Every now and then, I like to keep track of companies which have been buying back their own shares. That’s because share buybacks may be a sign that a company’s stock is undervalued. Peter Lynch, the legendary manager of the U.S.-based Fidelity Magellan Fund, also included buybacks as one of the criterion in his investing checklist. To Lynch, it’s a good sign if a company or its insiders are buying shares. Of course, management may be tasking the company to buy back shares for other reasons other than its stock being undervalued (some other reasons would be to offset dilution)….
Every now and then, I like to keep track of companies which have been buying back their own shares. That’s because share buybacks may be a sign that a company’s stock is undervalued.
Peter Lynch, the legendary manager of the U.S.-based Fidelity Magellan Fund, also included buybacks as one of the criterion in his investing checklist. To Lynch, it’s a good sign if a company or its insiders are buying shares.
Of course, management may be tasking the company to buy back shares for other reasons other than its stock being undervalued (some other reasons would be to offset dilution). And even if management feels that the stock’s undervalued, they may well be wrong in their assessment too. But, companies that have been buying back their own shares are still worth digging further into.
With these in mind, let’s take a look at two companies that have been engaged in buybacks these past few weeks:
1. Lum Chang Holdings Limited (SGX: L19)
Lum Chang has a history of more than 70 years having been founded as a construction company in the 1940s. While the firm’s still involved with the construction business today, it has expanded over the years to deal with property development and investments as well.
Lum Chang’s construction arm, Lum Chang Building Contractors (LCBC), is one of Singapore’s leading construction outfits. Its projects are in many different sectors including commercial, retail, and leisure. LCBC is also the “first local contractor to successfully clinch a Design & Build contract for an MRT project independently.”
Lum Chang’s real estate development business has seen it work on projects including Emerald Garden in Singapore’s District 1 and the prestigious Kuala Lumpur Golf and Country Club (KLGCC) in Malaysia. The company’s real estate investment portfolio include two properties in Singapore and two properties in London.
The table below shows Lum Chang’s share buybacks in the month of September:
Source: Lum Chang’s filings
As you can tell from the table above, Lum Chang has bought back a total of 1.495 million shares of itself from the open market for more than $568,000. For some perspective, the company currently has 383.3 million issued shares outstanding (excluding treasury shares).
Based on Lum Chang’s closing price of S$0.385 last Friday, the stock’s valued at just 5 times its trailing earnings and has a dividend yield of 5.3% thanks to an annual dividend of S$0.02 per share for the fiscal year ended 30 June 2015.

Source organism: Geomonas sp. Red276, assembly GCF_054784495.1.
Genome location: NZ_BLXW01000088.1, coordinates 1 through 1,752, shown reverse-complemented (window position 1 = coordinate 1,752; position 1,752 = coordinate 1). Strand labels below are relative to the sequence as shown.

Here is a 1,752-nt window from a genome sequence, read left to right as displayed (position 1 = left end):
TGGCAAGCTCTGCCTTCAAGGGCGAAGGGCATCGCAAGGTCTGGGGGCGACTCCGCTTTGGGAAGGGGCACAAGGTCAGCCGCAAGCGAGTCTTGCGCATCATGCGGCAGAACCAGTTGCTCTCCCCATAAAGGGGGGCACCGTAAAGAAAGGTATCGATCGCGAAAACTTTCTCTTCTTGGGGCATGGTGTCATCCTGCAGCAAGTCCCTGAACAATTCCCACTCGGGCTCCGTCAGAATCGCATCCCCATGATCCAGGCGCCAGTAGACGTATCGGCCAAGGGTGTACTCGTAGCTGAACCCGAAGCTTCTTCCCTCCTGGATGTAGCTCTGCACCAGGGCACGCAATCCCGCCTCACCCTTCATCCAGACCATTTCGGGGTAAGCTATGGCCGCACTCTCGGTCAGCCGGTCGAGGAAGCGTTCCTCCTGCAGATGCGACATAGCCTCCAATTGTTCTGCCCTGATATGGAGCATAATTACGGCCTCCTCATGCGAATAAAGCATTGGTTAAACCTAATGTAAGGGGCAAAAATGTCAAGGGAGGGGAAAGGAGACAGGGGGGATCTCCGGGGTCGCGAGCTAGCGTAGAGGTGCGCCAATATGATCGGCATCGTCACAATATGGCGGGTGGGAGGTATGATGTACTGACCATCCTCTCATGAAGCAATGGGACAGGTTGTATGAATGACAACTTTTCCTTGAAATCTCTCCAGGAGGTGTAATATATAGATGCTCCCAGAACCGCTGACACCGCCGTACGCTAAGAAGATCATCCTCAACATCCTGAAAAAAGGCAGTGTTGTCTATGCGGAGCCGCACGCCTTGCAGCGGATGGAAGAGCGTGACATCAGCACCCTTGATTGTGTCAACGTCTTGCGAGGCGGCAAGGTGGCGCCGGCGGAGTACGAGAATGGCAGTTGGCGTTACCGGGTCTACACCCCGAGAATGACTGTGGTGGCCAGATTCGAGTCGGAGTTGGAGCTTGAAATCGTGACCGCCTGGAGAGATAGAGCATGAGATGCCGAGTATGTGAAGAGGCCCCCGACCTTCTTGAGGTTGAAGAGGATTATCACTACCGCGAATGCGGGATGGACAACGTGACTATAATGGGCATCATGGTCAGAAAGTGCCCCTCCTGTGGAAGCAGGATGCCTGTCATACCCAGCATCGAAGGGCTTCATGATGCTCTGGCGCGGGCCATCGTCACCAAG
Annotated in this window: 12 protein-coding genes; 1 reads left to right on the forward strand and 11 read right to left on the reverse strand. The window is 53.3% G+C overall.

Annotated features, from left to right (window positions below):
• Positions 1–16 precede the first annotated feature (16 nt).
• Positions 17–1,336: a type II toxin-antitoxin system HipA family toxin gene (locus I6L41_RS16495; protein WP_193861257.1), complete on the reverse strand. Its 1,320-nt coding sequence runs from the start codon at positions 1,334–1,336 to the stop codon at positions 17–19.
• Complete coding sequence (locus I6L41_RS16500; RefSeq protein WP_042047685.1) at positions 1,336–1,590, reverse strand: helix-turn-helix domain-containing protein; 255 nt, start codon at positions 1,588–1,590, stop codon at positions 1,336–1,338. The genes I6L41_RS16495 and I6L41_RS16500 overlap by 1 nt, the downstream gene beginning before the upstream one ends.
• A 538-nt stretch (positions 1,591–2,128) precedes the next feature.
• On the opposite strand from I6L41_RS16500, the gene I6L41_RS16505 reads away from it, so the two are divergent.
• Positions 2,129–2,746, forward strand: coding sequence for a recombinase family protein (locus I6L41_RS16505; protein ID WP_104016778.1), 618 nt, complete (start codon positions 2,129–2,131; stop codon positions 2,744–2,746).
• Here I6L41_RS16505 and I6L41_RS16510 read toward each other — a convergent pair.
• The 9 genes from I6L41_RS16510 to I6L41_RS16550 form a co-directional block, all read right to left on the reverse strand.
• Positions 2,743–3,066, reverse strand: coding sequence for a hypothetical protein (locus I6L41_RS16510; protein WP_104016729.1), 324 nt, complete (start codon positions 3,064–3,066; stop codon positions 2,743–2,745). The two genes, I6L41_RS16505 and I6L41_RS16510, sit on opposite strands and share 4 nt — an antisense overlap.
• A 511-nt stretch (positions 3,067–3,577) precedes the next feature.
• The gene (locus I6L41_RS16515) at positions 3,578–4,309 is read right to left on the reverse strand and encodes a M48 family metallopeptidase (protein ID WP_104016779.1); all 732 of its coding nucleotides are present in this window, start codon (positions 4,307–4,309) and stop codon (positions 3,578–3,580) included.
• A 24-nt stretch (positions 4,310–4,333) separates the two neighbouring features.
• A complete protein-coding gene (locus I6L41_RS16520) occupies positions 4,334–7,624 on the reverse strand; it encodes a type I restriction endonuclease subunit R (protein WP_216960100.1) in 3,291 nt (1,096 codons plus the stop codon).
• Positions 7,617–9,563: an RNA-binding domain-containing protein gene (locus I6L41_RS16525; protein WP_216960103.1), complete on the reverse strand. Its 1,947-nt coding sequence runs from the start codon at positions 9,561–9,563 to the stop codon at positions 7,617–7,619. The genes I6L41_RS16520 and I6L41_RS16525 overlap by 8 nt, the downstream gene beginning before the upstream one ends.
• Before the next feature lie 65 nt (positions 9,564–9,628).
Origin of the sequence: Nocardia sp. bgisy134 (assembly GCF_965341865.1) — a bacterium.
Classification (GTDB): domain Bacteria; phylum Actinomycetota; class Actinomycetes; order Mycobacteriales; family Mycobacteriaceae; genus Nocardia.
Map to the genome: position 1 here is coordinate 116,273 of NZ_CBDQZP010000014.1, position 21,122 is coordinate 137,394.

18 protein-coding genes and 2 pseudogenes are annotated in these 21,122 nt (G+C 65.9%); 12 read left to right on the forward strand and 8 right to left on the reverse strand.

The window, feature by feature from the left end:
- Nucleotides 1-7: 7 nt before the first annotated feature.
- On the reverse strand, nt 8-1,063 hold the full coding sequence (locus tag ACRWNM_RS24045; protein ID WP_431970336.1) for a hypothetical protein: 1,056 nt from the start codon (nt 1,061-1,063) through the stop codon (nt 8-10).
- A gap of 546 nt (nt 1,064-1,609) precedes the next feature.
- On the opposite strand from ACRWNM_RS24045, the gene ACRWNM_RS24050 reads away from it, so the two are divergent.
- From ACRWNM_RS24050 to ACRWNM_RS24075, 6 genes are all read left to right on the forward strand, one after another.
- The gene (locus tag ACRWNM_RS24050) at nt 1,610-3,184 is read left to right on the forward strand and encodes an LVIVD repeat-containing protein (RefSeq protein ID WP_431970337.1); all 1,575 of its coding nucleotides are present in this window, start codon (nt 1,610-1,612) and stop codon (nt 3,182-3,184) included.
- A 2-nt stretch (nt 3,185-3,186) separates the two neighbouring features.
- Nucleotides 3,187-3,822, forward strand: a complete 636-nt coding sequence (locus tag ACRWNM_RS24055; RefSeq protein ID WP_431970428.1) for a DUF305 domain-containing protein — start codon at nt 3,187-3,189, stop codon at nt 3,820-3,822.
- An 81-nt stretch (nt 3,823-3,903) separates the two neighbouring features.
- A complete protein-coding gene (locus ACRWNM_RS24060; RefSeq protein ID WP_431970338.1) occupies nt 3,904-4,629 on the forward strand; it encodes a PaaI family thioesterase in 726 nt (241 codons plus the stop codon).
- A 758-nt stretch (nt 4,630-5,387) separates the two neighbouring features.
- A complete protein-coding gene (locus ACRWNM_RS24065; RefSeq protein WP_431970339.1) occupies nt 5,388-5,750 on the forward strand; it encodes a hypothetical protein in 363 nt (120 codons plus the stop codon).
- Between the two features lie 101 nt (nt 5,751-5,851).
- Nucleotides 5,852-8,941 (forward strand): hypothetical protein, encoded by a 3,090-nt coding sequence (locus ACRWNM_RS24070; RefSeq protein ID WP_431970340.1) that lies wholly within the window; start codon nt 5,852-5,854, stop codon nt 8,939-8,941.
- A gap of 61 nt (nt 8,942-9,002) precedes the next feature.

2. PACC Offshore Services Holdings Ltd (SGX: U6C)
Headquartered in Singapore, PACC Offshore Services Holdings (or “POSH” in short) is the largest Asia-based international operator of offshore support vessels. The company currently has a fleet of over 100 offshore vessels that service many different segments within the oil & gas value chain.
POSH has four business divisions and their names can give us a good idea of the types of services that the company’s fleet of offshore vessels provide. The divisions are namely Offshore Supply Vessels, Transportation & Installation, Offshore Accommodation, and Harbour Services & Emergency Response.
POSH has been buying back its own shares in earnest starting from 11 August 2015, with the buybacks happening in every week since. To date, the company has bought back 4.886 million shares of itself; that works out to be around 0.27% of the firm’s current total share count of 1.815 billion (excluding treasury shares).
POSH’s shares closed last Friday at S$0.315, down nearly three-quarters from its listing price of S$1.15 (POSH had its initial public offering only in April 2014). At S$0.315, POSH sports a trailing price-to-earnings (PE) of 39 as a result of depressed earnings. Investors may want to take note of how the low price of oil (a barrel of oil was at more than US$100 per barrel in mid-2014; it’s at less than US$50 now) may affect POSH’s business going forward.
A Fool’s take
Companies that are engaged in share buybacks are just a good starting point for investors looking for opportunites. It’s the investors’ job to dig further and determine for themselves whether a company’s shares are cheap or not.
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The information provided is for general information purposes only and is not intended to be personalised investment or financial advice. Motley Fool Singapore contributor James Yeo doesn’t own shares in any companies mentioned.